Nutrients from intensively cultivated cropland load water due to overland flow. Within organic farming, this risk is reduced by greater ruggedness of landscape, more extensive integration of landscape features as well as the crop diversity and their optimal distributing. Marginal strips along water courses and reservoirs and protective grass strips on slopes make buffering areas, limit overland flow and prevent erosion and expand biodiversity. Organic farming is supposed to be the preferred farming system especially in the areas of water resources conservation.

Organic farmers fertilize the soil in such way so not to pollute groundwater. Within organic farming in addition to manure and liquid manure, there is green manure also used as fertilizer and legumes are properly incorporated into the crop rotation. This reduces the leaching of nitrogen into groundwater. As a result of leaching through the soil profile and due to erosion and surface runoff, nitrates in water causes contamination of the hydrosphere and along with phosphorus cause eutrophication [30]. Concurrently, there is a leaching of base cations (K+, Ca2+) and thus the upper soil layer are depleted of these nutrients. Indirectly, this leads to acidification. Due to leaching, several tens of kg N. ha-1. year-1 is normally lost [51]. Organically cultivated areas provide better flood protection than conventional surfaces. The high infiltration capacity of the soil with virgin structure may reduce the intensity of floods [49].

1.4. Air quality

Agricultural activities have not a negligible impact also on air quality. Organic farming as a whole contributes to the creation of anthropogenic greenhouse gases with about 14% while the ratio differentiates with particular countries according to the agricultural production intensity. Due to its large area impact, agriculture belongs to the largest producers after industry and mining. [14] state that agriculture contributes to annual increase of GHG emissions with approximately one fifth. Even higher value is stated by [10], whose findings report the proportion of 27%.However, with the increasing consumption of food and agricultural intensification, this percentage is rising. When adding pre-farming and post-farming phases to the agricultural frame itself or quantifying food life cycle, the emission load is even higher. This is mainly due to production of agrochemicals and processing of primary agricultural production. Moreover due to the increasing human population, agriculture will even increase its pressure on the environment. There is constantly running the conversion of natural habitats into agroecosystems and in parallel the intensification of farming on existing agricultural land. This is largely accompanied by other chemicalization of agriculture. The pressure on increasing yields and the food consumption grow aggravate the share of agriculture of emission load production. However in most cases, organic farming produces lower emission load, not only in the field phase but also in the consequential phases.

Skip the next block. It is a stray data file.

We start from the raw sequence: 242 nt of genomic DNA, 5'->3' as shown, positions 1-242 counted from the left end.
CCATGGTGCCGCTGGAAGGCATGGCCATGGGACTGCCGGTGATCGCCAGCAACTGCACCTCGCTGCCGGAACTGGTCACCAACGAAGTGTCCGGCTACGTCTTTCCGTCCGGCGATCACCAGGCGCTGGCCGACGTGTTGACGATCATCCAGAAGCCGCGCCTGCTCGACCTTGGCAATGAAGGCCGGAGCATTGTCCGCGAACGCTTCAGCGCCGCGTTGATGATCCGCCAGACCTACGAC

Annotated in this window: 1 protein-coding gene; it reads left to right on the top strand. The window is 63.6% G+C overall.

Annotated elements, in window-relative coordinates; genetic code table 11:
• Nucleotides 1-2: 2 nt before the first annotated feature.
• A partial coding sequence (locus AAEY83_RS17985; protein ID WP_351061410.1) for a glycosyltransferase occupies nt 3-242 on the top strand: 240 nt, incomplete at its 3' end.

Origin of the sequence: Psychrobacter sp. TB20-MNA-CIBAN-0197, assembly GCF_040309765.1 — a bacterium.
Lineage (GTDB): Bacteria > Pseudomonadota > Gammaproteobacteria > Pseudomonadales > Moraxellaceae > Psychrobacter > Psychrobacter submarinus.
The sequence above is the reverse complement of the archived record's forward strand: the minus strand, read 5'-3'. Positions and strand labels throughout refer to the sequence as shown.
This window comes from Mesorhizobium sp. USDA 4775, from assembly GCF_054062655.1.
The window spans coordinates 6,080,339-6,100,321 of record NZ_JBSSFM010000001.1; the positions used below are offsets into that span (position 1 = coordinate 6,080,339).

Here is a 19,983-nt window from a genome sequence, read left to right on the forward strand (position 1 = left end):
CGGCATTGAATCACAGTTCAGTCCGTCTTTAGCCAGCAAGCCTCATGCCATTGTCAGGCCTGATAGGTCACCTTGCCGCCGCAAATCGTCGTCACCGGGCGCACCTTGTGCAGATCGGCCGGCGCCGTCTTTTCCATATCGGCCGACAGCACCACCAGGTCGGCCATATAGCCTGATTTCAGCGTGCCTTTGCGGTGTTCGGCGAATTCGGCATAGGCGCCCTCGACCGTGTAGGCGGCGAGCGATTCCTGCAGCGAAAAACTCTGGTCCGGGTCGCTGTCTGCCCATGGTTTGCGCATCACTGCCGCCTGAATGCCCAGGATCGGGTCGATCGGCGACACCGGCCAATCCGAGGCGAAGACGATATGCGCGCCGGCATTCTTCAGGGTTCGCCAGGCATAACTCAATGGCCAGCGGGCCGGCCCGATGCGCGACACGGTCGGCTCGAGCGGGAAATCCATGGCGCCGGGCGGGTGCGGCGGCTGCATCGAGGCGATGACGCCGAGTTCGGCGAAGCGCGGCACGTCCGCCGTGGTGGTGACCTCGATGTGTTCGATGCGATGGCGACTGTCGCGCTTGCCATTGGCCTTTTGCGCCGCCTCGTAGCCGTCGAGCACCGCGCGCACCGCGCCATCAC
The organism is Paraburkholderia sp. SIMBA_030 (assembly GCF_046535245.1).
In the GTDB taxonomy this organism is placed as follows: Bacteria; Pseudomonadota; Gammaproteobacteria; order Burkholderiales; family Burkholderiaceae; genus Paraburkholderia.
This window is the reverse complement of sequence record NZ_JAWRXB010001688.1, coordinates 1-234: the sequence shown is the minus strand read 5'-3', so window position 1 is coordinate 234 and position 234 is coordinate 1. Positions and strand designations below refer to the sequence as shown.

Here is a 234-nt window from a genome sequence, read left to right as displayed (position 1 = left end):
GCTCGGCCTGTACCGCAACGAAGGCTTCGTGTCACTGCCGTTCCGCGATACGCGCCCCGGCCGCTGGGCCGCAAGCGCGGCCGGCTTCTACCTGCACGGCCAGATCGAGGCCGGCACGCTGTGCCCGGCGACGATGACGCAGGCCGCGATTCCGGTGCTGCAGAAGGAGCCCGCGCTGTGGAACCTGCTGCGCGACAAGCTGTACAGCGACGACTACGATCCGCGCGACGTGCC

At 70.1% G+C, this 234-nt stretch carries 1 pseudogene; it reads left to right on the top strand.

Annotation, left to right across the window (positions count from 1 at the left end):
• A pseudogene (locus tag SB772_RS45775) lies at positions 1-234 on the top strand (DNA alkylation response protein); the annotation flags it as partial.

Agriculture produces emissions in many ways. For example, CO2 is released during the consumption of fossil fuels or within reduction of organic matter content in the soil. N20 is released as a result of fertilizer application and within soil processes, CH4 from the digestive tract of some livestock species. Especially in the crop production, the emission production is influenced by the intensity and thus by the system of farming.

Organic farming has a number of tools which help to reduce emission loads (see tab. 2). [42] in accordance with the IPCC fourth assessment report states as the optimal measures for mitigation (reducing stress) in organic agriculture the following points:

  • crop rotation and character of the agricultural system

  • management of nutrients and fertilization

  • livestock, improving the pasture utilization and fodder supply

  • soil fertility management and restoration of degraded soil

Within the environmentally friendly approach, organic farming systems generally seek more precisely to work with energy and to minimize inputs and to close the farm cycle as soon as possible.This leads to a large emission reduction particularly due to the reduction of synthetic nitrogen fertilizers whose production is among the largest producers of GHG emissions. Thanks to the use of organic fertilizers and the inclusion of greater proportion of leguminous plants in crop rotations, the organic farming can contribute significantly to the emission load formation. Thanks to these measures, mainly N2O emissions are reduced, while the N2O is identified as a major greenhouse gas and its effect on climate is often referred to as 300 times greater as compared with the effect of CO2. Another positive aspect of organic farming in terms of greenhouse gas emissions is the reduction of the number of animals per unit of area and limitation of point load caused by high concentrations of animals in one place which is typical for intensive industrial agriculture. Extensiveness of livestock production within organic farming system leads to reduction of methane production and in addition leads to further positive effects on soil and water quality, and in the broader context, also on biodiversity.